Unions’ representatives also met with Mr. Peter Scherer from the ETUC (European Trade Union Confederation), who spoke about the organization and establishment of trade unions and their union. The President of the Independent Trade Union of Energy of Kosovo asked for Mr. Scherer’s insights in the process of reorganization and merger of unions by announcing that Kosovo is working to establish an industry trade union, in which unions currently operating in the industrial sector will merge.
"We started the process of merging two or more unions in a joint one. Sharing of ‘lessons learned’ and best practices from previous experiences are more than welcome. We hope that you’ll help us in preparing the statute and supporting documents for a new union grouping, since you are considered as one of the international experts, and you are also familiar with the case of Kosovo" he said. "The union of two or three branches in an industrial union would be a good example for other unions in Kosovo as well."
Mr. Scherer said that unions that have the largest number of members are more powerful in negotiating with the employers. "The bigger the organization and the more members you have, the stronger you are. No matter how the organization is organized or denominated, the key is a large number of members. All the principles and purposes of the merger process should be much more concentrated on the representation of employees and making decisions respecting the workers’ will”, said Scherer.
He spoke about the importance of organizing Workers' Councils in large companies, in order to facilitate the communication with employers. He thinks that: "Employers should be interested in have a Workers’ Council spokesperson with whom the employer can interact instead of communicating with each individual employee, which would save him time and energy”.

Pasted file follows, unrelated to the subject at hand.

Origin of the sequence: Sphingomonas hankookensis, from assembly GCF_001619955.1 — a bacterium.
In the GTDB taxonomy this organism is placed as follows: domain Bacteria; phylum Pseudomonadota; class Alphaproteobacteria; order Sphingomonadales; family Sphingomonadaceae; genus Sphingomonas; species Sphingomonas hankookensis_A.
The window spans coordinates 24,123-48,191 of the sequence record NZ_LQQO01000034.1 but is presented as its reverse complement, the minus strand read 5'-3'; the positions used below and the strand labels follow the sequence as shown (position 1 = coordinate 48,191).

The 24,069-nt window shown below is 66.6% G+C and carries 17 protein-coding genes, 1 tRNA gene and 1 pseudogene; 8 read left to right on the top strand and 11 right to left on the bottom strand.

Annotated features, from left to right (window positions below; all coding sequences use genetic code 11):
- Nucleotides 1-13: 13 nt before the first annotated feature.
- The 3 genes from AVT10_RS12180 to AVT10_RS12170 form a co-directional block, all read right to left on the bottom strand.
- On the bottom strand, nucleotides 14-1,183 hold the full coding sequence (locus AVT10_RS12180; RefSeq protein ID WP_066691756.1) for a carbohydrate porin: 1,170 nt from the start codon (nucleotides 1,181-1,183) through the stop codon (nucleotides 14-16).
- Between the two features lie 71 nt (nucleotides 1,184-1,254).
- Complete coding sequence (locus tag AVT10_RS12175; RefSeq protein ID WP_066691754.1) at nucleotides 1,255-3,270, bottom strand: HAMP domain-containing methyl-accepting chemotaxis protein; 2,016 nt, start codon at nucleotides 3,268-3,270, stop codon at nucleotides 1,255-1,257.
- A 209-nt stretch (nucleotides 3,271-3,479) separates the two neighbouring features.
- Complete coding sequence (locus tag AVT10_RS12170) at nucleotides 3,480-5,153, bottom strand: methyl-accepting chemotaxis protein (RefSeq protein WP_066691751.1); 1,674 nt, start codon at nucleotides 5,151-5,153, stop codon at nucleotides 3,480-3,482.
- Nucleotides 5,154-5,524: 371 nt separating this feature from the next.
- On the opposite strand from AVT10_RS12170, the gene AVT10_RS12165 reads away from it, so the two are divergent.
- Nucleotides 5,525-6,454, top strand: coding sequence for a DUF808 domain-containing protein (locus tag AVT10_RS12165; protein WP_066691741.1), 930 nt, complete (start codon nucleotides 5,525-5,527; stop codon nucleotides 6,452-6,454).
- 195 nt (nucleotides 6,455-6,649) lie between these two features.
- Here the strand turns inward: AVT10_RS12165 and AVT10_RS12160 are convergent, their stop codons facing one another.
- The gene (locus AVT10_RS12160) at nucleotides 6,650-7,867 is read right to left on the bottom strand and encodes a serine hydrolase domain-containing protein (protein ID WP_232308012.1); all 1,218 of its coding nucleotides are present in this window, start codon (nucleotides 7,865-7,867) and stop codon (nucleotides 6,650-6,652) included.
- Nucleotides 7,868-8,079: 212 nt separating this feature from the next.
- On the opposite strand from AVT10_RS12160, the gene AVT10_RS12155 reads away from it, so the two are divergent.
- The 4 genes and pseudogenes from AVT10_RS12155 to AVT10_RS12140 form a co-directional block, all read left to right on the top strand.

Scherer shared the German experience in the organization of trade unions and mode of reunification after 1990, as well as the process of reunification after 2000.
The delegation also met with the member of the German Parliament, Mr. Josip Juratovic with whom they talked about the integration of the South-Eastern European Balkan states. Mr. Juratovic spoke about the importance of accountability and transparency that the leaders of countries should have since their main goal is EU accession. However, he added, it is a tradition in the Balkans that nationalization is used by leaders to win elections.
Part of the study visit program was also a visit to the Ministry of Labour in Berlin. There, participants were familiarised with the early days of establishment of social dialogue and trade unions in Germany. They also discussed the challenges for the future of Germany, such as the challenges in pension coverage due to low birth rate in this country. The tour guide mentioned that the German government is trying to boost the birth rate through different social policies, in order to avoid problems in the next 50 years, as the population is expected to decline from 80 million to 61 million in 2060.
The visit gave positive results and the Project will continue to organize similar activities, focusing on the exchange of experiences, including another study visit to the Netherlands with a delegation composed of members of the Social Economic Council and the Ministry of Labour and Social Welfare.